In order to enable precise quantification of promoter strengths, we designed a sophisticated measurement system (pCeBiTec18) comprising two independent reporters for accurate normalization. Fluorescence measurements are a common way to determine promoter strengths but are influenced by plasmid copy number and other factors. Having a reference reporter in the plasmid backbone allows correction of many of these effects. This system was subjected to absolute expression quantification in multiple replicates. Thus, our system equips every iGEM team with a general and easily applicable tool to analyze the expression strength of any promoter-RBS combination. pCeBiTec18 comes along with a detailed protocol for fast and efficient measurement. This system provides an urgently needed universal standard to compare promoter strengths.
Test your own Promoter RBS
A strong promoter leads to an increased transcription level and therefore often to high level of gene expression, but a strong expression is not always the best choice for your construct.
If you cannot decide, whether your choice of promoter and RBS offers the optimal level of gene expression, you can use our new designed vector to test your own promoter-RBS construct.
The only thing you have to do is to exchange the promoter-RBS combination of the vectors insert with your sequence. This can easily be done by restriction digest with XbaI and EcoRI to remove our insert. To insert the construct which should be tested oligonucleotides containing the construct are dimerized. These oligonucleotides contain an overhang to the backbone. Thus, the oligonucleotide dimer could be cloned in the backbone by Gibson assembly.
With the cultures containing this measurement plasmid, you can easily analyze the strength of expression of your promoter-RBS constructs measuring the fluorescence of the mRFP. You can also compare different promoter-RBS combinations by scaling the different mRFP signals through the detected eCFP signal. This even allows you to compare measurements, performed under different cultivation conditions.
Analyzing the expression strength of individual promoter-RBS combinations is quite challenging. The main reasons hindering accurate promoter-RBS characterization, are fluctuating copy-number changes of the expression plasmid (Jahn, M. et al,2016) or growth phase specific expression changes due to effects of sigma factors (Bervoets, I. et al., 2018). To avoid these errors, we designed a measurement vector carrying two reporter genes, which enables us to normalize the expression strength of the measured promoter-RBS combination to a constant expression level of the reference reporter gene. In this way, the effect of a varying plasmid copy number inside the cells can be taken into account.. Our measurement vector is based on the expression strength of the different promoter-RBS combinations from our library cloned upstream of mRFP and a double terminator (BBa_K2638426) into the pSB1C3 BioBrick site. Furthermore, our measurement vector carries a eCFP (BBa_E0022) under control of a strong/weak Anderson promoter (BBa_J23100) and the RBS BBa_J61100 followed by a double terminator (Fig. 1). Thus, the constitutive eCFP expression is proportional to the plasmid’s copy-number. This enables a normalization of the mRFP expression to the plasmid’s copy-number and direct assessment of our library’s promoter-RBS combinations expression strength. As this measurement is independent of plasmid effects it enables comparison with our modeling as well as with other expression constructs.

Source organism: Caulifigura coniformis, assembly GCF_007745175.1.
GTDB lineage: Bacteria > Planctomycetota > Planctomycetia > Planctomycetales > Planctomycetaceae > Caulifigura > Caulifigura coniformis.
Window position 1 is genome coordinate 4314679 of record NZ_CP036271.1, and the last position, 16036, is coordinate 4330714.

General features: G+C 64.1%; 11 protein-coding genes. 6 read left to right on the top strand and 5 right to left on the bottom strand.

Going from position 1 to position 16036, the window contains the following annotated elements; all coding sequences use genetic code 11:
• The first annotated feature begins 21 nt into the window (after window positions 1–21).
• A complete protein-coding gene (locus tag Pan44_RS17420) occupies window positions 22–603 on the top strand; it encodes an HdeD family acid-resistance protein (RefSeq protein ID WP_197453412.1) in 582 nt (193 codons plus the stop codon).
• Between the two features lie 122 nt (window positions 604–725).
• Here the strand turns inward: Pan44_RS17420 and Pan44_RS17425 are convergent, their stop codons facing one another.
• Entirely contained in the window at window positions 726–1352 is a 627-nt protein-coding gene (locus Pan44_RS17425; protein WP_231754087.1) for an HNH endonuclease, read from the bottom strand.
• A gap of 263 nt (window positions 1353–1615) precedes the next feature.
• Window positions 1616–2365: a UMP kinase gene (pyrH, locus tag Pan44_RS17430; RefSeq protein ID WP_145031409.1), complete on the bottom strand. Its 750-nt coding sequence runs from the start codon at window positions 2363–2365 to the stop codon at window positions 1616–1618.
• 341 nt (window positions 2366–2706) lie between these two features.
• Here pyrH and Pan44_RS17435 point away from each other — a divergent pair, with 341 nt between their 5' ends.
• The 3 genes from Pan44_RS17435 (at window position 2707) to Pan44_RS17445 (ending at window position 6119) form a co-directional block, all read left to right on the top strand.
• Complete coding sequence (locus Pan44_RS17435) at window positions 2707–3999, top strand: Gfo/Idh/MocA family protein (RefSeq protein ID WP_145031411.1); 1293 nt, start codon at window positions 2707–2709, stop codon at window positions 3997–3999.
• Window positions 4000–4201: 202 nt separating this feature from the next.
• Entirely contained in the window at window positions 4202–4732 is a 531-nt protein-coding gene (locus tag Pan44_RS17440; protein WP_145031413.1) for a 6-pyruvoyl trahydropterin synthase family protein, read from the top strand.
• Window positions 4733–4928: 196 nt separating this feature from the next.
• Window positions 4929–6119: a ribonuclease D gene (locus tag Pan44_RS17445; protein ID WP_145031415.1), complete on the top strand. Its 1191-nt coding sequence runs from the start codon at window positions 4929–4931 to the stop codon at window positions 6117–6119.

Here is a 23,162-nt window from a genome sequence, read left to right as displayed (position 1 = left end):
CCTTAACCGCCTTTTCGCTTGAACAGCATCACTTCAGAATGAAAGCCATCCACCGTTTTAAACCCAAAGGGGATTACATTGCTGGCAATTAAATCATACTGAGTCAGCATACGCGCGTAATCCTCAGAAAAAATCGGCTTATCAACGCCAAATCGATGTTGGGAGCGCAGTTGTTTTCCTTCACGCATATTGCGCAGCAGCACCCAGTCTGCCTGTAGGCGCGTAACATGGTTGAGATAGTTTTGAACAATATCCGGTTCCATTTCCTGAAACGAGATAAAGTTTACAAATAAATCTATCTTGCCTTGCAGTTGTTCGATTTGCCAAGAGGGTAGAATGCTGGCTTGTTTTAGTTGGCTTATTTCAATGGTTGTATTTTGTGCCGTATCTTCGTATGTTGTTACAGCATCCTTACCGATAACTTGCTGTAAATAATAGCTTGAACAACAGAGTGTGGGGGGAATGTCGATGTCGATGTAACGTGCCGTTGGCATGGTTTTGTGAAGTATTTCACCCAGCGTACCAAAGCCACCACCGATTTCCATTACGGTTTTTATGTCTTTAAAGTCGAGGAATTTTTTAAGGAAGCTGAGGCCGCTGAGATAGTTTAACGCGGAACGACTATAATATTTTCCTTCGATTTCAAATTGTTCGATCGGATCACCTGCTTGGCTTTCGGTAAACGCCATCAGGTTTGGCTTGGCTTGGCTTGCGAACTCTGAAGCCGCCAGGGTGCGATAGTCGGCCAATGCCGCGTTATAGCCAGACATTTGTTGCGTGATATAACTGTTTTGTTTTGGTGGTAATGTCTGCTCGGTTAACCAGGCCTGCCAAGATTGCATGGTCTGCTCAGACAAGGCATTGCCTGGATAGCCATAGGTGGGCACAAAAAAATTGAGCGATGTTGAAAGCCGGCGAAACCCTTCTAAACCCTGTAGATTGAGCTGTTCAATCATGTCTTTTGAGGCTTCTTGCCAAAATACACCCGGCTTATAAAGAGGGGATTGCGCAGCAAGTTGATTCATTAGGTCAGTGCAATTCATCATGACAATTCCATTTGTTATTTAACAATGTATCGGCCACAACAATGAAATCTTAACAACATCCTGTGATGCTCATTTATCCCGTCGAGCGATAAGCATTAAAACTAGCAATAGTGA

Due to the DNA submission requirements, we choose the reporter gene mRFP as insert, to enable successful submission of our designed and constructed plasmid backbone. It also enables a quick and easy control if the cloning was successful. In regard to the use of a second fluorophore, the emission and absorption spectra should not interact with each other. Therefore, we did not use GFP, one of the most used reporters in iGEM. The use of GFP and mRFP would enable a FRET (Foerster Resonance Transfer)(Bajar, B. T. et al, 2016), and thus an interference regarding the detection signal. Since the difference between the absorption spectrum of mRFP and the emission of the eCFP is larger than the distance between the emission of GFP and the absorption of mRFP, we chose eCFP and mRFP as a good combination for our purposes Thus, eCFP and mRFP fluorescence should be detectable at the same time without any interferences.